Researchers find ways to use fly ash to waterproof products

M Somasekhar Hyderabad | Updated on August 29, 2019

A view of Indian Institute of Technology-Hyderabad campus

Researchers from IIT-H find a way to up-cycle the industrial waste product into an industrially useful product

A recent scientific study as found ways to turn fly ash, a waste product from power plants which cause air and land pollution, into useful products like paints, textiles coatings etc.

Researchers from the Indian Institute of Technology Hyderabad (IIT-H) have used this waste product to develop water-repellent structures that mimic the characteristics of lotus leaves and rose petals.

Such ‘super-hydrophobic’ (super water-repellent) structures have potential applications such as anti-fouling paints, anti-sticking surfaces for antennae, self-cleaning coatings for automobiles, stain-resistant textiles and anti-soiling architectural coatings, among others.

This research was jointly undertaken by Mudrika Khandelwal and Atul Suresh Deshpande, Department of Materials Science and Metallurgical Engineering, IIT-Hyderabad. Their research paper, co-authored with Urbashi Mahanta, was recently published in the journal Chemistry Select.

According to Deshpande, the super-hydrophobic coatings produced can be used to protect concrete structures from rain and moisture-induced damage. They also find application in water harvesting.

Not only is the water-repellent product much cheaper than other super hydrophobic coatings developed so far, but it also serves towards up-cycling an industrial waste material — fly ash — into an industrially useful product, which serves the double purpose of side-revenue and waste management, the IIT researchers said.

The method explained

Explaining the work, Mudrika Khandelwal said, “The water repellence properties of the lotus leaf and rose petal have been known for a long time, and scientists have explored ways in which these structures can be made artificially for various applications. Mimicking natural structures for engineering applications was not easy. In order to artificially replicate a natural phenomenon, scientists must understand the relationship between the natural structure and the purpose it serves.”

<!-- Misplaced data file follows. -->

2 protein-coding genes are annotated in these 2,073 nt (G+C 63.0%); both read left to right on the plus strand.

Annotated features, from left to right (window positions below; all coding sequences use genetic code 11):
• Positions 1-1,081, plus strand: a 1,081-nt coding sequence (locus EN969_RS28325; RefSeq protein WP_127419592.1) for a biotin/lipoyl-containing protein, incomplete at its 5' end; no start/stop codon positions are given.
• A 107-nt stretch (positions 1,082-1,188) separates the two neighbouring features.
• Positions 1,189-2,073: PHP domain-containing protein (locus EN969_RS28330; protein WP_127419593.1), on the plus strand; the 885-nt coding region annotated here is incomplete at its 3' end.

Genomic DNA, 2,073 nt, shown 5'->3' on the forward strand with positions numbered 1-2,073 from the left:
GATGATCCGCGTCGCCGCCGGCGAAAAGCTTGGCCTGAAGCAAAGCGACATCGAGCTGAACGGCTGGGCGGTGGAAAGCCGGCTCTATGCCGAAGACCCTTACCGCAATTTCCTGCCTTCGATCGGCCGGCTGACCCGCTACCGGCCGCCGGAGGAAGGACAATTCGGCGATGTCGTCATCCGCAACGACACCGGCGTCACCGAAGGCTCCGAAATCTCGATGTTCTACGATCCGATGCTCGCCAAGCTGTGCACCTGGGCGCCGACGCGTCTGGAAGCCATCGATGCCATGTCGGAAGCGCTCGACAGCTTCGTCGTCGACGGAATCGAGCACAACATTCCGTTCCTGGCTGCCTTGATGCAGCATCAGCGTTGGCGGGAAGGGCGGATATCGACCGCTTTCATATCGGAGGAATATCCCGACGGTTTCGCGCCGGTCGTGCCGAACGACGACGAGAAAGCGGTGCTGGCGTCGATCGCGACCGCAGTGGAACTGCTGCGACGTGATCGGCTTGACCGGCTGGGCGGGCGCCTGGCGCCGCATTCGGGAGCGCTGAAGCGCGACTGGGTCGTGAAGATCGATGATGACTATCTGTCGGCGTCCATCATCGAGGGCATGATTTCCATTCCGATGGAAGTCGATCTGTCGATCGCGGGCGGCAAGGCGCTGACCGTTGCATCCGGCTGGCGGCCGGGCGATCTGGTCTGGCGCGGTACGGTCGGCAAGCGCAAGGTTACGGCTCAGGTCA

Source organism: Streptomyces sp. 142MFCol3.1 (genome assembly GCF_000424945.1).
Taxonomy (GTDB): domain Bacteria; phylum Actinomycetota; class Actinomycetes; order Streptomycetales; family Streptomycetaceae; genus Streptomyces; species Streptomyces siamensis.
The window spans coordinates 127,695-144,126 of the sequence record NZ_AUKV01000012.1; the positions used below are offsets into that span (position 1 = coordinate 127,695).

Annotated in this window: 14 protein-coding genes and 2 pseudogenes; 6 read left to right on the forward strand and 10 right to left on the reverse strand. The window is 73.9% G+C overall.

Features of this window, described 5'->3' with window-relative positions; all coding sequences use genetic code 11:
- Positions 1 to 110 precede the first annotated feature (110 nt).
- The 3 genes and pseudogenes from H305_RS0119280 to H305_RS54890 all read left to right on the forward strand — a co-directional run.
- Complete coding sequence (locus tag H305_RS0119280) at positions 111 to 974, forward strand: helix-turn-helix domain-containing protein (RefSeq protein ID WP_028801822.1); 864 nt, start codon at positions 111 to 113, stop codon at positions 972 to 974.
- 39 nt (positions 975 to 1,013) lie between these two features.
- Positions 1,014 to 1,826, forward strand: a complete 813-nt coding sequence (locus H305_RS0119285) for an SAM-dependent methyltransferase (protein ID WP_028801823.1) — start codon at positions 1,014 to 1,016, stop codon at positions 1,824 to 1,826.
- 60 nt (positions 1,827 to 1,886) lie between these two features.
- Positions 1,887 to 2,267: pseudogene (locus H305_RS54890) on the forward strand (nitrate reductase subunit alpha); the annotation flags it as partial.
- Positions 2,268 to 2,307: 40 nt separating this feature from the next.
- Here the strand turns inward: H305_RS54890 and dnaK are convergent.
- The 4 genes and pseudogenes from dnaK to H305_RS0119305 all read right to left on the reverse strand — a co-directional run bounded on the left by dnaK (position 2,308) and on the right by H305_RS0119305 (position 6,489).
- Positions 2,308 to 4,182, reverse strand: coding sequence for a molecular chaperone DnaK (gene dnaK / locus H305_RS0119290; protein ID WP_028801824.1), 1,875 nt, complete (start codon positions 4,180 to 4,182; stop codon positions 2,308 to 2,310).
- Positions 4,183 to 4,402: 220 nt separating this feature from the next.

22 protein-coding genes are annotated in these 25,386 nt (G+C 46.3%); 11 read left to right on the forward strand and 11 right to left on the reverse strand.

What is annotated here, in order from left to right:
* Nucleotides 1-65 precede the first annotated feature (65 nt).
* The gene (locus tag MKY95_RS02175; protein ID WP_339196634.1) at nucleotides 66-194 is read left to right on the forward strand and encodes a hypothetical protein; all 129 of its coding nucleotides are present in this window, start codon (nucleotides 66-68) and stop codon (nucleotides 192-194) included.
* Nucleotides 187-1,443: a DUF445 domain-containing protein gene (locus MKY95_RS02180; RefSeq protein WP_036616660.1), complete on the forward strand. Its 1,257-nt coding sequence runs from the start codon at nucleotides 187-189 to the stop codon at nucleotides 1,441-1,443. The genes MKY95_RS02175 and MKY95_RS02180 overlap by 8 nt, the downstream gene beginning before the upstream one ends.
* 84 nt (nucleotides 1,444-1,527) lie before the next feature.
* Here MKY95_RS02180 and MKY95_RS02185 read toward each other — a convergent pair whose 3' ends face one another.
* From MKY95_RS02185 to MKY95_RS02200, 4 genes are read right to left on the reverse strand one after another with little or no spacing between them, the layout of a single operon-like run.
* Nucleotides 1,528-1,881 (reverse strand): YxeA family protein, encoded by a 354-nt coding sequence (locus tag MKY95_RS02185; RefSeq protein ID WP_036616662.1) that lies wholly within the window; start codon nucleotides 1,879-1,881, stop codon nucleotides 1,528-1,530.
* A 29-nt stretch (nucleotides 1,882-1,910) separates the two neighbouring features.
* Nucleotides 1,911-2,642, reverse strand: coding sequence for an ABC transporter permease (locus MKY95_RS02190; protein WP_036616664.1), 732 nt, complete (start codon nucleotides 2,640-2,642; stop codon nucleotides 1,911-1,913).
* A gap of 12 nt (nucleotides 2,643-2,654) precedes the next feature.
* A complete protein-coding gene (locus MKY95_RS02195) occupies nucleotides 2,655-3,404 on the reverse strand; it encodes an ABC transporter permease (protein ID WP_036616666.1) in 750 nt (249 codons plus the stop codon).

While both lotus leaf and rose petal are water repellent, drops slide off the lotus leaf, carrying with them any dirt and debris, but stick to the rose petal even when it is inverted. This difference arises from the differences in the structures.

The surface of the rose petal consists of micro-structures that have larger spacing, and a smaller density of nano-structures than the surface of lotus.

Attempts to replicate the super hydrophobicity of nature have involved altering the water adhesion behaviour of surfaces. Existing methods use costly materials or sophisticated instruments or suffer from scalability issues. This prompted the IIT Hyderabad researchers to look at cheap materials. They stumbled on fly ash, a waste and inexpensive material to obtain, to make different surfaces hydrophobic.

“The particle size of fly ash is between 100 nanometres to a few micrometres, which is suitable for generating rough surfaces that are hydrophobic. However fly ash itself is not water repellent, and therefore, we (researchers) coated stearic acid on the fly ash particles,” they explain.

Using these surface-modified fly ash particles, the researchers were able to obtain surfaces with different adhesion properties. Whether the water drops rolled-off (‘lotus-leaf effect’) surfaces coated with the fly ash, or stuck to the surface (‘petal effect’) depended upon when the stearic acid was coated on the fly ash particles.

“Coating the fly ash particles with stearic acid before depositing the fly ash on the surface lead to the ‘lotus-leaf’ effect, whereas depositing fly ash particles and then coating them with stearic acid resulted in the ‘rose-petal’ effect,” said Deshpande.

Published on August 29, 2019

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